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PuzzLing Machines: A Challenge on Learning From Small Data
Gözde Gül Şahin | Yova Kementchedjhieva | Phillip Rust | Iryna Gurevych
Proceedings of the 58th Annual Meeting of the Association for Computational Linguistics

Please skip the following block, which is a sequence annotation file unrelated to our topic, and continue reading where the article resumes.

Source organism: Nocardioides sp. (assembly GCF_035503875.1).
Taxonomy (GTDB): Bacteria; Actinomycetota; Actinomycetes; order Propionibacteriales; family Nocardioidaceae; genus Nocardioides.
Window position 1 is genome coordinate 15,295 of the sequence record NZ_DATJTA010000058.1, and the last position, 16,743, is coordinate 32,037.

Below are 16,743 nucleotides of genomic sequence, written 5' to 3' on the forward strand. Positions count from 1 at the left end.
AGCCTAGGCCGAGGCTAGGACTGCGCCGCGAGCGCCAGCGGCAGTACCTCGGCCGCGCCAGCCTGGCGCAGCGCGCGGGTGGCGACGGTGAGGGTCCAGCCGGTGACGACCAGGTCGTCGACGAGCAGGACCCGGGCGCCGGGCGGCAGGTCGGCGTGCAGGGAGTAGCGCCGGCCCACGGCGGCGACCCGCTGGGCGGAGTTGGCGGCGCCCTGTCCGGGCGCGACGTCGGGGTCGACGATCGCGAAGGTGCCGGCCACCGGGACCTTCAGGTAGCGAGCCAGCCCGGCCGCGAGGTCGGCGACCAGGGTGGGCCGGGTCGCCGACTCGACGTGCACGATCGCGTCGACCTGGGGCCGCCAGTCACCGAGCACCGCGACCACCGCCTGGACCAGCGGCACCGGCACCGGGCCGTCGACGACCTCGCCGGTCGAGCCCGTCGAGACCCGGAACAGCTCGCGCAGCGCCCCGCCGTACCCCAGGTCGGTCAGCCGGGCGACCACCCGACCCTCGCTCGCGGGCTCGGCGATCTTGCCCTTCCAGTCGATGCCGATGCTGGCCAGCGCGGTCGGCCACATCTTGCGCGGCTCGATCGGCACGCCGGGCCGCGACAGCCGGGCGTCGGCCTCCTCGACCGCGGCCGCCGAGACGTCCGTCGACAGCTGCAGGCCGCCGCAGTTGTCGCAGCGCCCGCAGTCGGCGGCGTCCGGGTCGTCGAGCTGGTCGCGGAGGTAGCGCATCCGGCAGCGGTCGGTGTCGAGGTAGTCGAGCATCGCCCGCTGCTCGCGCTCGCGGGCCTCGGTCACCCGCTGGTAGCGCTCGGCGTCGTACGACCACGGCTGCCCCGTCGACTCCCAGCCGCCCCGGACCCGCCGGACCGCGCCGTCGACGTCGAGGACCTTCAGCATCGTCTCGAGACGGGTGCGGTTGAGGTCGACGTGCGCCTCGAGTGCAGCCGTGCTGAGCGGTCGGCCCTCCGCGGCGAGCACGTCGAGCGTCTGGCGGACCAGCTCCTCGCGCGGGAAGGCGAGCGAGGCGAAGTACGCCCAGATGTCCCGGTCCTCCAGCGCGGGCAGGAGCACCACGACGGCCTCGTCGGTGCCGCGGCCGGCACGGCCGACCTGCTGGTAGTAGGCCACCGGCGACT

Deep neural models have repeatedly proved excellent at memorizing surface patterns from large datasets for various ML and NLP benchmarks. They struggle to achieve human-like thinking, however, because they lack the skill of iterative reasoning upon knowledge. To expose this problem in a new light, we introduce a challenge on learning from small data, PuzzLing Machines, which consists of Rosetta Stone puzzles from Linguistic Olympiads for high school students. These puzzles are carefully designed to contain only the minimal amount of parallel text necessary to deduce the form of unseen expressions. Solving them does not require external information (e.g., knowledge bases, visual signals) or linguistic expertise, but meta-linguistic awareness and deductive skills. Our challenge contains around 100 puzzles covering a wide range of linguistic phenomena from 81 languages. We show that both simple statistical algorithms and state-of-the-art deep neural models perform inadequately on this challenge, as expected. We hope that this benchmark, available at, inspires further efforts towards a new paradigm in NLP—one that is grounded in human-like reasoning and understanding.